San Diego Unified has foregone layoffs, avoided furloughs, and even reversed some unpopular cuts such as making schools share principals or eliminating magnet busing. Now, as the July deadline looms for the budget to be completed, board members are turning to different, sometimes dramatic options in their quest to close the gap.
Trustees John de Beck and Katherine Nakamura believe one answer is to declare impasse with the teachers union. Richard Barrera thinks part of the solution is using up the $52 million of stimulus money, which is meant to cover two years, all at once. And board President Shelia Jackson is invoking one of the most sacred of sacred cows — the stream of buses that carry children northward from schools in the poorest, largely black and Latino areas of the school district — as a potential source of savings.
“It’s a nightmare,” Barrera said.
After the ballot measures meant to patch together the California budget went down in flames, San Diego Unified now faces a deficit that has skyrocketed from an early estimate of $63 million to a March estimate of $147 million to the figure of $180 million out of its $1.3 billion general fund.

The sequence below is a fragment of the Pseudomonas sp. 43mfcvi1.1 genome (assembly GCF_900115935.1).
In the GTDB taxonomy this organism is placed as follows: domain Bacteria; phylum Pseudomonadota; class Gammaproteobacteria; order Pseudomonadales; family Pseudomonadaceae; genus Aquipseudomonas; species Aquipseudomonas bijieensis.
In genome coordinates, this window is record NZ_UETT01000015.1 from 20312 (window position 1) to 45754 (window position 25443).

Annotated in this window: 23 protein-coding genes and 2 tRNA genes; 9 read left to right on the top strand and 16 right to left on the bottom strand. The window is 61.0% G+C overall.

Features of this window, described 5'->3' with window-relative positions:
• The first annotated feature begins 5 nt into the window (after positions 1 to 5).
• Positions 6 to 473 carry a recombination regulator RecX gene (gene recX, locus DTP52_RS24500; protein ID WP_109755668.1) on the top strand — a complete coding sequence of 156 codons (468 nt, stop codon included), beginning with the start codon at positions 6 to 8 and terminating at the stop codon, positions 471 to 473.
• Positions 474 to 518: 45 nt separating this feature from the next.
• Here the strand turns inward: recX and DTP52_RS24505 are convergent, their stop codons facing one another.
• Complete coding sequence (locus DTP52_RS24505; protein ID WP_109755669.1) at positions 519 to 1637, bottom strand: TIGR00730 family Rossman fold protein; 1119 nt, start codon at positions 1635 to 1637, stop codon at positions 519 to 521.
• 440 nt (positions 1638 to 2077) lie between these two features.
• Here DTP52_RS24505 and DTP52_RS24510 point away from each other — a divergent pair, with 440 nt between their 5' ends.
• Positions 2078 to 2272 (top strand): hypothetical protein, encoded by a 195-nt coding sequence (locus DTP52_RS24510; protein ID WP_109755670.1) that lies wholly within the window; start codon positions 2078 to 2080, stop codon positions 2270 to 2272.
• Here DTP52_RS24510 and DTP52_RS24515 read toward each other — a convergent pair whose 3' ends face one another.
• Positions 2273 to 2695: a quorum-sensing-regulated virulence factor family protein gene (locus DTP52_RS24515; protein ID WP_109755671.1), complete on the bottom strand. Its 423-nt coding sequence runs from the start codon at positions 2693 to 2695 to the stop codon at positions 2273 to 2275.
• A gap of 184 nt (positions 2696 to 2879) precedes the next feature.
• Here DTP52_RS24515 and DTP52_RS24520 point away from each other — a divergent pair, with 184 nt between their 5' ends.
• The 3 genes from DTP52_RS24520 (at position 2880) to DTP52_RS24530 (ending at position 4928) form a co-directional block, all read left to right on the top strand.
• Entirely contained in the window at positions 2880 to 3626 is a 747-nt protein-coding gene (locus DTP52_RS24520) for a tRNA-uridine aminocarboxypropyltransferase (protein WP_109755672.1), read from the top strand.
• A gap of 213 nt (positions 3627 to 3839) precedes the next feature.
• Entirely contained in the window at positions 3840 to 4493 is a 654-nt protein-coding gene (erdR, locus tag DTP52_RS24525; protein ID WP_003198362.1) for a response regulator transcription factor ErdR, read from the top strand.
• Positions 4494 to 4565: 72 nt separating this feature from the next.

Budget estimates provided by the school district show that even if the board opts to close schools, eliminates programs in Old Town and Balboa Park, cuts back on librarians and makes dozens of other loathed cuts, it will still face a deficit of at least $45 million that it must close through worker concessions — which depend on an agreement with the distrustful teachers union — or through a list of last-resort options. Those include eliminating arts programs, whittling down its emergency reserves or raiding all of the available stimulus money at once.
The lurching numbers are a reversal of the usual budget dance done by California schools, which routinely plan for the worst and then reverse cuts. That was what happened last year, when San Diego Unified warned nearly 1,000 teachers that they could be laid off and later rehired the workers it fired, a tumultuous saga that troubled schools, outraged the union and led to the ouster of one board member.